Opportunities to develop a local chain of production, transformation, and marketing based on jatropha cultivation were investigated from 2008 to 2012 in the rural community of Dialacoto (Tambacouda Region, Eastern Senegal). The researches have mainly concerned how to integrate jatropha cultivation in existing cropping systems, the modalities to process the seeds with a manual Bielenberg press, and the opportunities for a local transformation and marketing of oil and oilcakes obtained by pressing seeds. The ways to integrate the cultivation of jatropha in the traditional farming systems were studied using two participatory investigation methods and by carrying out agronomic trials on experimental plots. An action research was conducted with three groups of six farmers in order to determine the best modalities of installation and maintenance of jatropha plants. The fields of 24 farmers where jatropha plants were installed as a sole crop, intercropped with cultivated annual plants, or as a living hedge were closely monitored. These fields were selected among the 295 plots that had been planted before or at the beginning of the project. Under the current conditions of remuneration of jatropha seeds in Senegal (65 Fcfa / 0,1 EUR kg-1 dry seeds), and given the low seed yield (less than 200 kg ha-1 for the best tended plots after five years) and the low precocity of the available planting material, the sole and the intercropping of jatropha is not profitable. The development of efficient intercropping systems adapted to the farmer's constraints seems possible, subject to the selection of varieties of jatropha both early and productive, and to an increase in the purchase price of the seeds. Substantial research involving directly the farmers remains to be carried out to develop these intercropping systems. The establishment of living hedges is for the moment the only installation method that can be recommended to farmers. In addition to providing supplementary income related to seed harvest, hedgerows provide different benefits appreciated by farmers: land demarcation, soil protection against wind and water erosion, improved soil water balance and windbreak effect favorable to crop development, crop protection against wandering ruminants, and enclosure for the cattle. These various benefits and the low risk taken by installing hedgerows explain that this method of planting was the most often selected spontaneously by farmers. The production cost of a liter of jatropha filtered oil using a Bielenberg press rises to 1056 FCFA (1.62 EUR). At such a cost, jatropha oil is not competitive compared to its direct use for diesel engines in rustic Lister type used to operate multifunctional platforms. The production of soap is the only local outlet with high potential for oil produced with a manual press. The price of locally produced soap with this oil is competitive compared to that of the industrial soap available on the market and its quality is highly appreciated by potential customers. The use of oil as a bio-pesticide and as fuel for lighting could be interesting opportunities but further investigations are needed to confirm this. This applies also to the use as fertilizer of the oilcakes produced by pressing seeds. [less ▲]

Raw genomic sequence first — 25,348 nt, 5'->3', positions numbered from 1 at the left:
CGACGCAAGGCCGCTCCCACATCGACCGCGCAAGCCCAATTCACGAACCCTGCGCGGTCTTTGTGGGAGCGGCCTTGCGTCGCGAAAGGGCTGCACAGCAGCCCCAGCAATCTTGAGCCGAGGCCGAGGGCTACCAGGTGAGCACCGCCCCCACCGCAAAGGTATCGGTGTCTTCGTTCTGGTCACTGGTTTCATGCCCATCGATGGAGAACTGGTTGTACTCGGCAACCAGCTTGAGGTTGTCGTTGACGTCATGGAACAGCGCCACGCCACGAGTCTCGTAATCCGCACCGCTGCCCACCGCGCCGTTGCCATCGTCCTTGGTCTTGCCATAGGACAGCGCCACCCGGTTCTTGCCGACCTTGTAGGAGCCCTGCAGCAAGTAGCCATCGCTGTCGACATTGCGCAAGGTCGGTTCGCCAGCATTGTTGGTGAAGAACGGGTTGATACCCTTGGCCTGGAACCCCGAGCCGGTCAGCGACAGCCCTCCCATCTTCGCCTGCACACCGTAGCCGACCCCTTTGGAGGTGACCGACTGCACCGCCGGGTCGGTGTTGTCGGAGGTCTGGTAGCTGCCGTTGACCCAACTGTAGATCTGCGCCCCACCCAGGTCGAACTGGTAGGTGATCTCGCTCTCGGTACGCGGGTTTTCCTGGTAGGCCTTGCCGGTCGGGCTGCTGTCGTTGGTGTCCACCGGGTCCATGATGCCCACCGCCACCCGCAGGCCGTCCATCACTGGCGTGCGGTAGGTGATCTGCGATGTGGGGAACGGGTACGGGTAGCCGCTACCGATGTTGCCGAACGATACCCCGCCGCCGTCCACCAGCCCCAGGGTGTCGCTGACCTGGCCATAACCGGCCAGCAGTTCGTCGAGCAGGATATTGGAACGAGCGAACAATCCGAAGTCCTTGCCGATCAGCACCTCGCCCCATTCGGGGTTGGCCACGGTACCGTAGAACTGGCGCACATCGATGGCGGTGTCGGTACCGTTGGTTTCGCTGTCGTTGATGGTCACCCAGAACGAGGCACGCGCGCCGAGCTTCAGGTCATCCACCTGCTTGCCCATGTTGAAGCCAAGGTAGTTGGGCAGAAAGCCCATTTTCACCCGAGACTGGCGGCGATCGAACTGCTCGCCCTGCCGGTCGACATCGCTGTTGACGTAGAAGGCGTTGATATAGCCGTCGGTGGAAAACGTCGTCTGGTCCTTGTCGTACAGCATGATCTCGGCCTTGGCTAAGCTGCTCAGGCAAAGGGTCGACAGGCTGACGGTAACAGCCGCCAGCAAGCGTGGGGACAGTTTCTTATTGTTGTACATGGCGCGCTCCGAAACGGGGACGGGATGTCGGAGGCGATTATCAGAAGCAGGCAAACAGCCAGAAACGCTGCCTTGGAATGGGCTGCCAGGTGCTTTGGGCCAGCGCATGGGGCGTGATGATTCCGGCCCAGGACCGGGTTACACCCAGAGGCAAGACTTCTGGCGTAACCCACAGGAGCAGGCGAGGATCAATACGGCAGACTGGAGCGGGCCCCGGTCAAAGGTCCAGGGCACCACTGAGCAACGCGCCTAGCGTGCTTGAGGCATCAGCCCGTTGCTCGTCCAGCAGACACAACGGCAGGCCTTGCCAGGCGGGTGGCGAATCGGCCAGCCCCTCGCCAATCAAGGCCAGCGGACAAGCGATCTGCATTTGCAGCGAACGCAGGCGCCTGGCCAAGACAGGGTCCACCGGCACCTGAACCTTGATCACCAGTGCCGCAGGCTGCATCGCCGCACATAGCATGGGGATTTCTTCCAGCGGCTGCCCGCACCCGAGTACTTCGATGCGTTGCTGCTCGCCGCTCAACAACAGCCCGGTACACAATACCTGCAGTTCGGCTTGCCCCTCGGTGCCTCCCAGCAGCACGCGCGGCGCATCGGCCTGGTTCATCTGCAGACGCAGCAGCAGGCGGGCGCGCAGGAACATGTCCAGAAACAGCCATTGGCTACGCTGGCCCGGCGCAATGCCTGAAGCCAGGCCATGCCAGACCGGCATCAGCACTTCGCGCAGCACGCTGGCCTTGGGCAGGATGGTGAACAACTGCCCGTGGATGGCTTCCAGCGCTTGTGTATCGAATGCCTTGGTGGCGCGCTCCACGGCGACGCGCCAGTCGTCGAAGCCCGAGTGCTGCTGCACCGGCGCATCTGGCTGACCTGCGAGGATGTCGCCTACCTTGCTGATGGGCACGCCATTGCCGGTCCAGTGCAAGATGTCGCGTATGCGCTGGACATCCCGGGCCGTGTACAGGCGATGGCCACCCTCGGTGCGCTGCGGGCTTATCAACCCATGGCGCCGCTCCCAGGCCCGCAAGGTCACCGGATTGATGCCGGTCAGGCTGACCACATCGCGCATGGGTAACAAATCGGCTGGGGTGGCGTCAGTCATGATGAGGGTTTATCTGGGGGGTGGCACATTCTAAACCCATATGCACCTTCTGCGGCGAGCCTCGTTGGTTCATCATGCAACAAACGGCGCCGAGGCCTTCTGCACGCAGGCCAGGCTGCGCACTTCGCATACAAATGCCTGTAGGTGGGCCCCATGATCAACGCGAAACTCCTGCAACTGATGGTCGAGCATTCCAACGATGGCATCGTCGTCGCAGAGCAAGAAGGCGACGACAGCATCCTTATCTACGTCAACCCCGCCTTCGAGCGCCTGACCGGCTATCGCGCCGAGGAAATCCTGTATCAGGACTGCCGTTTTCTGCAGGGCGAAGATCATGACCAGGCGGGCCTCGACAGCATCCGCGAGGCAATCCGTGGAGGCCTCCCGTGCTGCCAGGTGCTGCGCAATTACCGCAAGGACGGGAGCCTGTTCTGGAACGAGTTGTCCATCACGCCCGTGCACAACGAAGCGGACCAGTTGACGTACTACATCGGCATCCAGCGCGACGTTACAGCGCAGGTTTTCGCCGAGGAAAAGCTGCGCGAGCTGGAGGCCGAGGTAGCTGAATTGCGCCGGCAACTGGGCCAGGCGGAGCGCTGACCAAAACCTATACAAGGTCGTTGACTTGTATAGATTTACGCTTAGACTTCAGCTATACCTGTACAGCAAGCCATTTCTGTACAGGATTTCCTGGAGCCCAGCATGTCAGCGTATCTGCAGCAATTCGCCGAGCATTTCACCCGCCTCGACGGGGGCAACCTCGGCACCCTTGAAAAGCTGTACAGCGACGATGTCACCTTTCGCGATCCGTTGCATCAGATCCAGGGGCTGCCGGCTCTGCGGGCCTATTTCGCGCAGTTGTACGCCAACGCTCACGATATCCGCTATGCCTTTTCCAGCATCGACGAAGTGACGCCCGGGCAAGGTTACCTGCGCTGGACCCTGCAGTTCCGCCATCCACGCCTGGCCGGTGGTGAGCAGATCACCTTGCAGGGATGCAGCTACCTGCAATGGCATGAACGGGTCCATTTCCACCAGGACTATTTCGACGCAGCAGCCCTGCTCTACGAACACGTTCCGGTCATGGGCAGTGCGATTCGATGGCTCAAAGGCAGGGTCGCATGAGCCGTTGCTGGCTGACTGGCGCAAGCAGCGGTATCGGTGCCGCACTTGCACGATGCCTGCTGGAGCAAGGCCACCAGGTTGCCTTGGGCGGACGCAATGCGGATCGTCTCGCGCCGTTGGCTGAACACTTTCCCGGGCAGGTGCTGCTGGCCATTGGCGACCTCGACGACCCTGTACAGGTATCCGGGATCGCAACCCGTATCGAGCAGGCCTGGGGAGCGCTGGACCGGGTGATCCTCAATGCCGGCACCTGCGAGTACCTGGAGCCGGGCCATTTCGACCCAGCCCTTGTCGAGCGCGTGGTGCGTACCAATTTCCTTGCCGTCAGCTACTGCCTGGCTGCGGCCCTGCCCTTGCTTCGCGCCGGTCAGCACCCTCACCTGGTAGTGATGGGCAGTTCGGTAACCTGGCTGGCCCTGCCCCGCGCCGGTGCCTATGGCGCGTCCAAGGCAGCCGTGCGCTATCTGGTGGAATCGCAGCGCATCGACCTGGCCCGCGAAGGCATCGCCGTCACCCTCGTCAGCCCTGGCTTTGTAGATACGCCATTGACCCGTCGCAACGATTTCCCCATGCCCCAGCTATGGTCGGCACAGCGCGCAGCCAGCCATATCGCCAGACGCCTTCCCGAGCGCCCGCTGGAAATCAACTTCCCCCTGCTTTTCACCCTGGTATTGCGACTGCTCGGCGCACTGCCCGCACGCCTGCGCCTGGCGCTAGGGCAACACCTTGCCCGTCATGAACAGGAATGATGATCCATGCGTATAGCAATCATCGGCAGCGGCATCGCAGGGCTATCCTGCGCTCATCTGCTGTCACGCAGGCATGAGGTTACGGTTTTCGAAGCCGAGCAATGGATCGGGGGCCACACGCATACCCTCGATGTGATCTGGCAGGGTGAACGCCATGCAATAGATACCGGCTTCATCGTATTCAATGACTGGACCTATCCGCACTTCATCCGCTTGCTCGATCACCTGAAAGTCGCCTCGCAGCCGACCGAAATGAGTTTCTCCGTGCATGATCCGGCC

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See detailPrincipes toxiques, toxicité et technologie de détoxification de la graine de Jatropha curcas L. (synthèse bibliographique)
Nesseim, Thierry Daniel Tamsir; Fillet, Marianne ULiege; Mergeai, Guy ULiege et al

in Biotechnologie, Agronomie, Société et Environnement = Biotechnology, Agronomy, Society and Environment [=BASE] (2012), 16(4), 531-540

The use of meal from the crushing of Jatropha curcas seed for livestock feed is limited owing to the variable amounts of seed available. This availability depends on the level and variety of toxic and ... [more ▼]